We can't correct excessive bend at the waist without increasing knee and/or ankle flex.
I respectfully disagree with this blanket statement. First we can fix the fore/aft plane alignment issues if they are the cause (no sense in trying to change someone's stance if the equipment is determining where they must stand to find equilibrium). Second, if the equipment alignment is not a factor and the boot cuff neutral lower leg angle is good for the skier, flexing the ankles more is not necessarily going to achieve the desired "hips over the feet" goal. The concept of keeping the hips over the feet is a dynamic movement throughout the turns rather than a static position. When discussing a position or neutral stance I am referring to a position passed through when skis are flat on snow. This position (of open hip joint) is passed through in a flexion/extension type turn where we are extending to change edges, rather than the retraction end of the spectrum, where we are flexing as we change edges, However; the goal is the same, to keep the hips moving forward over the feet.
I spent three days last week skiing with 5 different members of the PSIA Alpine team and all were focused on this topic of keeping the hips over the feet
through the turn as opposed to: allowing the hips to drop back and in, extending vertically, stalling during turn completion. While I agree with HDN above that moving the feet forward or aft using the ankle will have substantial affect on the cg location, and is certainly one way of re-centering after edge change, the concept of keeping the hips moving down the hill all the time is a difficult concept to explain and relay. One can extend the hips forward or think of pulling the feet back during extension, either can get the hips over the feet. In either case the goal should be to extend the legs with hips over the feet by the apex of the turns. Also, understand while we are inclined and angulated to the inside of the arc to balance against the centrifugal force, the hips should still be over the feet in that balance axis.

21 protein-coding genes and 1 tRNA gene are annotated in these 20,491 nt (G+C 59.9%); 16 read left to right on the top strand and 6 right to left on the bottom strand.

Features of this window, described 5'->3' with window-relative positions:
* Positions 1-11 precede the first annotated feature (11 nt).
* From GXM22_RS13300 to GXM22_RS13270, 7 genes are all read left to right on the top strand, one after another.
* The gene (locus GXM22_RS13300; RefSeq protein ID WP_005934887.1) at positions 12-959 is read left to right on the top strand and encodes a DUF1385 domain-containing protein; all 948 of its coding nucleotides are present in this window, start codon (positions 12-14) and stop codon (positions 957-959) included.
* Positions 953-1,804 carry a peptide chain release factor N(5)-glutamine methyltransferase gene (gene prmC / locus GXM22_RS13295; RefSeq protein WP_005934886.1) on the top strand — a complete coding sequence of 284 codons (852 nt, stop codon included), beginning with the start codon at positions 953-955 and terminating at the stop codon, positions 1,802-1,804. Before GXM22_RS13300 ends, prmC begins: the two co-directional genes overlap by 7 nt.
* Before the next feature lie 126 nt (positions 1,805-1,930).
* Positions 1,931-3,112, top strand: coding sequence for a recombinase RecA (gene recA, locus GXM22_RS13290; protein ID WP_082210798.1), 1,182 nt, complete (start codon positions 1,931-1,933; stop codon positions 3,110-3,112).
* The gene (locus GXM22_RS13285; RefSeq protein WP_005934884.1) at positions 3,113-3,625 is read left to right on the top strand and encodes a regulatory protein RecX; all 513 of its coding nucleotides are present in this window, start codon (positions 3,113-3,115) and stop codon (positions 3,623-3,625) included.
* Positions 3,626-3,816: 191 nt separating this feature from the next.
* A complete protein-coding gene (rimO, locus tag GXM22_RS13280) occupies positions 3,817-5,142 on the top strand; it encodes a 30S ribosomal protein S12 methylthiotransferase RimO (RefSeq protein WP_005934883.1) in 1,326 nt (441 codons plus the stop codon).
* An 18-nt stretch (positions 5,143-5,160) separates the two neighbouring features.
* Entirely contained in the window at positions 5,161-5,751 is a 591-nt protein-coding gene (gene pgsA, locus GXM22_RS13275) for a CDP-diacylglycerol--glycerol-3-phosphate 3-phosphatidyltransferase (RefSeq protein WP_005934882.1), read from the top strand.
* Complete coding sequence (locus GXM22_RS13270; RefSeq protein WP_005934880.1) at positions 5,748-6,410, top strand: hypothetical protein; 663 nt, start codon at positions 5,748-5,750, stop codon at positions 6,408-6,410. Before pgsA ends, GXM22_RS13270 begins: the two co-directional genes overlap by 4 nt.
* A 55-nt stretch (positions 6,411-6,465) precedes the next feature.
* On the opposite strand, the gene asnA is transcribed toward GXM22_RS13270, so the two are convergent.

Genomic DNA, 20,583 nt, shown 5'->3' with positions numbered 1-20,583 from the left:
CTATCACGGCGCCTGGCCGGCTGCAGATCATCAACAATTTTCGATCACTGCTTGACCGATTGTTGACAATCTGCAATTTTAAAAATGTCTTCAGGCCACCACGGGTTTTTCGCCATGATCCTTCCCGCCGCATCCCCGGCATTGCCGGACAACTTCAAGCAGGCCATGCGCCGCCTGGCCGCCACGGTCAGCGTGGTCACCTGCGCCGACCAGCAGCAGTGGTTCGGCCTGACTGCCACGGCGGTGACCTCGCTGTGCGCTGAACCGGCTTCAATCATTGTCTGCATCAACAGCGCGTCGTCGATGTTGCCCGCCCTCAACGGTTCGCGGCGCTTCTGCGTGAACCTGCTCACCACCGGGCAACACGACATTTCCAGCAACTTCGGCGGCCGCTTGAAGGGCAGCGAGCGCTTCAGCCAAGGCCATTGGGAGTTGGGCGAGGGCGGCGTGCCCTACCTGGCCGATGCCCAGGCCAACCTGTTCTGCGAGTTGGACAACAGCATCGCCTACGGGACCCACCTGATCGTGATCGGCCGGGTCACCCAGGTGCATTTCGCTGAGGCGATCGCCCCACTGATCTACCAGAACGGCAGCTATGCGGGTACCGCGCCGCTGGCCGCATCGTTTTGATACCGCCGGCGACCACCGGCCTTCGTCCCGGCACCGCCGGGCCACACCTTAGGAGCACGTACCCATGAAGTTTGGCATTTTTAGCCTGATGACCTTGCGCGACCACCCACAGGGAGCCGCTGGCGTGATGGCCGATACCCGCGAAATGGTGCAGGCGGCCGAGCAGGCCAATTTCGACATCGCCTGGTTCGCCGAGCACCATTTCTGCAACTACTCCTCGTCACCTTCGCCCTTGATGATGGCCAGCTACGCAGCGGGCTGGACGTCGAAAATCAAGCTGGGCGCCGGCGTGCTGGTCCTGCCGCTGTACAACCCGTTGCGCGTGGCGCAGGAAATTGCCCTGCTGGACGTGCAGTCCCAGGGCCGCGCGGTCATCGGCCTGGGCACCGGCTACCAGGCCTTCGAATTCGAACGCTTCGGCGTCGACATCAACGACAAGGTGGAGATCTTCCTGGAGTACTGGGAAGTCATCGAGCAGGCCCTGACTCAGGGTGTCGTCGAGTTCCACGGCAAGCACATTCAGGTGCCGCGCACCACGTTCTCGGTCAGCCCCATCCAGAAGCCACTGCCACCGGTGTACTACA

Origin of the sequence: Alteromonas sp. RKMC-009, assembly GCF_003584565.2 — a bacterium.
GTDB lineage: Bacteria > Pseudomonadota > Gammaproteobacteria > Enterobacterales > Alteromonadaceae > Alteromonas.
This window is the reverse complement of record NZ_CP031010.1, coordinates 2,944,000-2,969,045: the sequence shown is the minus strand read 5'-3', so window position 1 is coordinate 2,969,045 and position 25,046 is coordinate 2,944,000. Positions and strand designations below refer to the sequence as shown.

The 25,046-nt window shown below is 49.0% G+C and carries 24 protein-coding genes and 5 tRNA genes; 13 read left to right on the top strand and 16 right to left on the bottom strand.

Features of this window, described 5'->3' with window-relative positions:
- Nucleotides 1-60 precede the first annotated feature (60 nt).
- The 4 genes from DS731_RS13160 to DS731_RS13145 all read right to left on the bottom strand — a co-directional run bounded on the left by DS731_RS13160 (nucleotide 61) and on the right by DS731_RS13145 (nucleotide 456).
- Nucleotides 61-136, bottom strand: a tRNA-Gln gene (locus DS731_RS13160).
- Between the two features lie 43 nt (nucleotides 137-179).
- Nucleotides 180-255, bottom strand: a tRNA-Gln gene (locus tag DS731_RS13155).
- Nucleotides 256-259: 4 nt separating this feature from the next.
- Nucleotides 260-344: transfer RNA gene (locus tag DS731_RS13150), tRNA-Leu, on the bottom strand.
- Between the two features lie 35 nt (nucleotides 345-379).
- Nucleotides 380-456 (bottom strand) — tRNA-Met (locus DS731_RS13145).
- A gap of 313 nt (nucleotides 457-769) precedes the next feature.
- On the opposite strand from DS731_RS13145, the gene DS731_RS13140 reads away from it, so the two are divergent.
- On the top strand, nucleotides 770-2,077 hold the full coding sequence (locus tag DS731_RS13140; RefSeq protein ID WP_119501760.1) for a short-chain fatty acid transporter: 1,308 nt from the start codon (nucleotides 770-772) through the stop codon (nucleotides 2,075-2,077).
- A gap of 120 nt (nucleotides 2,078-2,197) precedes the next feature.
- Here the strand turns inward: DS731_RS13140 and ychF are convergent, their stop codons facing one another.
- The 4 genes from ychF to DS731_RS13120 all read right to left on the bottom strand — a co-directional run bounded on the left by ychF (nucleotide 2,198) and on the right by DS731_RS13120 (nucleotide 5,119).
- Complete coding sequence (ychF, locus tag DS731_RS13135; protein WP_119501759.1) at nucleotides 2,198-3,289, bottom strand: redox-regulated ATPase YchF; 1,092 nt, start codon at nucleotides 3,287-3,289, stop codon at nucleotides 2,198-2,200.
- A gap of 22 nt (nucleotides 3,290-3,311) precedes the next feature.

I was able to make a slight adjustment to my stance over these three days that amounted to just an inch or so. I would find it difficult to explain here without being able to demonstrate, but in essence the mind set of keeping the skis turning through the completion of the arc as you simultaneously reduce the edge angle toward the edge change while moving the hips forward is the sensation we should experience. Most skiers keep moving inside until they decide to change edges and as they release their edge hold they release the turn immediately. If we think about holding that anticipation tension just a bit longer during the edge release/change and move the hips forward and across before releasing the muscle tension we allow the hips to continue moving forward over the feet.
I really don't believe this concept requires thought about flexing the ankles.Edited by bud heishman - 1/14/10 at 2:37pm